Today I will share some information on an interesting indicator called the “Turn of Year Barometer” (TOY for short), which was discovered by Wayne Whaley and made known to me by Steve Deppe (@SJD10304).
The TOY indicator calculates the price gain in $SPX between November 19th and January 19th. If the price gain is greater than 3%, the indicator is bullish. If the price gain is between 0 and 3%, the indicator is neutral. Finally, if the price gain negative, the indicator is bearish. More information on the indicator, including historical results, can be found in an article written by Steve here.
There are 4 trading days left in this year’s TOY signal calculation period and, barring a big collapse next week, this year’s signal will be bullish ($SPX needs to close on January 19th above 2655). In the past, bullish signals have resulted in almost unanimous positive 12-month forward returns, whereas bearish readings have resulted in poorer than normal 12-month forward returns. Neutral readings have resulted in random returns. Given the small number of samples (23 since 1971), we should be cautious about inferring too much from this. However, the small number of historical precedents suggest that the 12-month forward returns for $SPX have a strong chance of being positive.
What is also interesting is how the historical 12-month forward returns following a bullish TOY signal have been concentrated within the “best 6 months” between November and April, as is ordinarily the case. Similarly, losses following past bearish TOY signals have tended to be concentrated within the worst 6 months between May and October. Wayne Whaley discussed this phenomena in a 2012 article in which he outlined the results of a strategy that went 100% long during the best 6 months following bullish TOY signals and 100% short during the worst 6 months of the year following bearish TOY signals (link). For the period covered in his study, the strategy would have resulted in an equivalent return to a buy and hold strategy with only one-third the market exposure, which is pretty remarkable.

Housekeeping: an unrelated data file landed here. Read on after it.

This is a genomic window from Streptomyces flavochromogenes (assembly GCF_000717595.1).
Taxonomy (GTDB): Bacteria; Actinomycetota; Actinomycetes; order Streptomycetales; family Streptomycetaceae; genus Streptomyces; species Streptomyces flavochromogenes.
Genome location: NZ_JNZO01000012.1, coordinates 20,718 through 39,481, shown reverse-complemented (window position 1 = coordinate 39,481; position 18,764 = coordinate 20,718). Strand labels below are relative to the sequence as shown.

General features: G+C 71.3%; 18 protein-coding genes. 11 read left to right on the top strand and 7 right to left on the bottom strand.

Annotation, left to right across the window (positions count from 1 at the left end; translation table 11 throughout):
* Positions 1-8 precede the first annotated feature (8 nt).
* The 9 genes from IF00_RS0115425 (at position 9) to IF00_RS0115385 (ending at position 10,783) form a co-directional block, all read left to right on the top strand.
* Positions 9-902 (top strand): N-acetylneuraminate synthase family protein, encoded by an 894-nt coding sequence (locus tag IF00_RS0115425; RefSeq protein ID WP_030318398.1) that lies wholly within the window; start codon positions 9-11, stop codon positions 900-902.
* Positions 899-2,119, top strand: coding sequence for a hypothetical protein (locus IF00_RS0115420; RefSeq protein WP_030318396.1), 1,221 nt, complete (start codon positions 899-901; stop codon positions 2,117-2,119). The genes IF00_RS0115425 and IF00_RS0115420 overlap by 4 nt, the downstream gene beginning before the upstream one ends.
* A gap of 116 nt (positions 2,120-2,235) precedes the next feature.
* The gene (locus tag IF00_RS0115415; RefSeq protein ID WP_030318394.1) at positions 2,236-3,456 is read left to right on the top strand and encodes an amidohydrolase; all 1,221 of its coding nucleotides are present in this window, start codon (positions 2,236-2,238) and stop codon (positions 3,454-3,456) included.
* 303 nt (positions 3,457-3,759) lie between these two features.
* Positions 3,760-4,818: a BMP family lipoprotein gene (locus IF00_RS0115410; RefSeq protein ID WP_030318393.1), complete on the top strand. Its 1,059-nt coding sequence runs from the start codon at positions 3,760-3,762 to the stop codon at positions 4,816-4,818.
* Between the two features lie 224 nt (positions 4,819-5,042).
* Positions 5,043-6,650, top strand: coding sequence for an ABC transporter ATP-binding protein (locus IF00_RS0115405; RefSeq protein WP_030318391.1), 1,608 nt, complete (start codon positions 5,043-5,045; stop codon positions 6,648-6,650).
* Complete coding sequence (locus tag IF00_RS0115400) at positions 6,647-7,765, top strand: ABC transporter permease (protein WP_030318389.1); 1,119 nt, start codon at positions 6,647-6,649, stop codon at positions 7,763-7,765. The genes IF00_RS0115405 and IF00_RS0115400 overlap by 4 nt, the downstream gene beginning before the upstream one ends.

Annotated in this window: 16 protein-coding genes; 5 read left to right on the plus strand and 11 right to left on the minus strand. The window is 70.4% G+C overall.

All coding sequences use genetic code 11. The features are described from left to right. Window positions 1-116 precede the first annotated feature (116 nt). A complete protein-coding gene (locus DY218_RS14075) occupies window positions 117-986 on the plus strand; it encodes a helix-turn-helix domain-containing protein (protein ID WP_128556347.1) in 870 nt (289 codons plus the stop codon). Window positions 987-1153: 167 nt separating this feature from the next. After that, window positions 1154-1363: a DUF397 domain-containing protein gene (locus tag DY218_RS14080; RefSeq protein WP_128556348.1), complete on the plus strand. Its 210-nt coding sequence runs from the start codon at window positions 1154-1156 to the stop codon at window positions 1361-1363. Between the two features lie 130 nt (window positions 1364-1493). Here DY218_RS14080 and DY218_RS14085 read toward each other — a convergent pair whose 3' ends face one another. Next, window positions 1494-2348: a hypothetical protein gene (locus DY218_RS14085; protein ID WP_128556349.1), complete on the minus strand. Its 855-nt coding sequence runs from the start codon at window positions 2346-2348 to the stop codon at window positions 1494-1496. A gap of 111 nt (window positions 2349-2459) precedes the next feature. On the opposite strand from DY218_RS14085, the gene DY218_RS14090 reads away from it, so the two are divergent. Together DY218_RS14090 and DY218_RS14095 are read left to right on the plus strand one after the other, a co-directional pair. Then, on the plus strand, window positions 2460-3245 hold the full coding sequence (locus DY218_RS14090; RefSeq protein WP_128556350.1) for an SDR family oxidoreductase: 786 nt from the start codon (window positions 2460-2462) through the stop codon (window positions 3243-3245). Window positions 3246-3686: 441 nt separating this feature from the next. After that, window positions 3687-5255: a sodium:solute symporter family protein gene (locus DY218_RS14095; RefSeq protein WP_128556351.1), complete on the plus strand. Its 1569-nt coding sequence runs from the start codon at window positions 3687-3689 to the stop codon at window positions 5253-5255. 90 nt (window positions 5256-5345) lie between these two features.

I recreated the yearly seasonal results for bullish TOY signals for the period since 1971 so that they can be visualized. First, here are the results during the period between the open on January 20th and the close of April 30th, going back to 1971 (we need to divide the best 6-months into two periods, since the TOY signal starts during the middle of the best 6 months). I have not included this past year’s results since they cannot be calculated until January 19th, but obviously they too will be positive.
Next, the results for the period between the open on November 1st and the close on January 19th.
Finally, the total for the two combined periods.
As can be seen, bullish TOY signals since 1971 have never had a negative price return during the following best 6 months of the year. Even in 1987, the sole negative 12-month period since 1971 following a bullish TOY signal, was positive during the best 6 months, since the crash of 1987 was in October. The average price return has been 12.3%. This compares to 7.0% for all years for the best 6 months.
So how does this compare to results during the worst 6 months following bullish TOY signals? As shown below, while those results were also generally positive, they were not as good. The average price return for the worst six months following a bullish TOY signal since 1971 has been 3.4%. For all years the average was 1.2%, so still an improvement. There were also some sizeable drawdowns during the worst 6 months.
I would also note that we are in the heart of the bullish 40-week cycle, made known to me by Jay Kaeppel (@jaykaeppel). More information on this cycle, including historical results, can be found on Jay’s website (link). The current cycle began on November 24th and runs to April 13th. Here are the historical results since 1971 for periods during which the 40-week cycle has overlapped with a bullish TOY signal and the best 6 months. The current melt-up in the market is taking place within such a period.
Finally, every signal on my systematic model is green (and has been so for the past year), so none of these signals is providing a reason to be negative on equities.
Does all of this mean that the market will not correct? Absolutely not. Anything can happen and everyone should plan accordingly. That said, given this technical backdrop, we should not be shocked if the current melt-up continues until at least April.